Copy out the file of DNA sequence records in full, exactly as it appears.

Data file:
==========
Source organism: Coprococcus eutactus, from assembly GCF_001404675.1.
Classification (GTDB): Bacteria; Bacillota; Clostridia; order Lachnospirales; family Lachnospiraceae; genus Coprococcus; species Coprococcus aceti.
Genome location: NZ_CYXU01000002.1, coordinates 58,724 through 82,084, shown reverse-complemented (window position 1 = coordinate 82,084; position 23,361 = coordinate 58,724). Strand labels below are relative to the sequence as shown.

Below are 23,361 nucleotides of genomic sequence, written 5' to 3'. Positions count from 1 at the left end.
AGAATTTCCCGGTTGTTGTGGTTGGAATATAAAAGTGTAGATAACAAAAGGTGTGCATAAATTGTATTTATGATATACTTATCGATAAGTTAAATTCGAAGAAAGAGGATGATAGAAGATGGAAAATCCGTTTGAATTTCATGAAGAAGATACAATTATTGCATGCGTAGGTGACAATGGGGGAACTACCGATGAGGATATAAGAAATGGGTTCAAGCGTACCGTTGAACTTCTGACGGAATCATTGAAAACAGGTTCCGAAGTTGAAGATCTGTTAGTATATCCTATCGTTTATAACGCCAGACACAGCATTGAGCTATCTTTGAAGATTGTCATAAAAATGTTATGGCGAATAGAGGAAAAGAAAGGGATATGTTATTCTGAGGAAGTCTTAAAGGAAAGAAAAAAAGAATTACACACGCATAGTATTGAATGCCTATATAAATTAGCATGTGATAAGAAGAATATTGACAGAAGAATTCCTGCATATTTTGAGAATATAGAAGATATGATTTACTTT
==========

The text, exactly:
Source organism: Coprococcus eutactus, from assembly GCF_001404675.1.
Classification (GTDB): Bacteria; Bacillota; Clostridia; order Lachnospirales; family Lachnospiraceae; genus Coprococcus; species Coprococcus aceti.
Genome location: NZ_CYXU01000002.1, coordinates 58,724 through 82,084, shown reverse-complemented (window position 1 = coordinate 82,084; position 23,361 = coordinate 58,724). Strand labels below are relative to the sequence as shown.

Below are 23,361 nucleotides of genomic sequence, written 5' to 3'. Positions count from 1 at the left end.
AGAATTTCCCGGTTGTTGTGGTTGGAATATAAAAGTGTAGATAACAAAAGGTGTGCATAAATTGTATTTATGATATACTTATCGATAAGTTAAATTCGAAGAAAGAGGATGATAGAAGATGGAAAATCCGTTTGAATTTCATGAAGAAGATACAATTATTGCATGCGTAGGTGACAATGGGGGAACTACCGATGAGGATATAAGAAATGGGTTCAAGCGTACCGTTGAACTTCTGACGGAATCATTGAAAACAGGTTCCGAAGTTGAAGATCTGTTAGTATATCCTATCGTTTATAACGCCAGACACAGCATTGAGCTATCTTTGAAGATTGTCATAAAAATGTTATGGCGAATAGAGGAAAAGAAAGGGATATGTTATTCTGAGGAAGTCTTAAAGGAAAGAAAAAAAGAATTACACACGCATAGTATTGAATGCCTATATAAATTAGCATGTGATAAGAAGAATATTGACAGAAGAATTCCTGCATATTTTGAGAATATAGAAGATATGATTTACTTT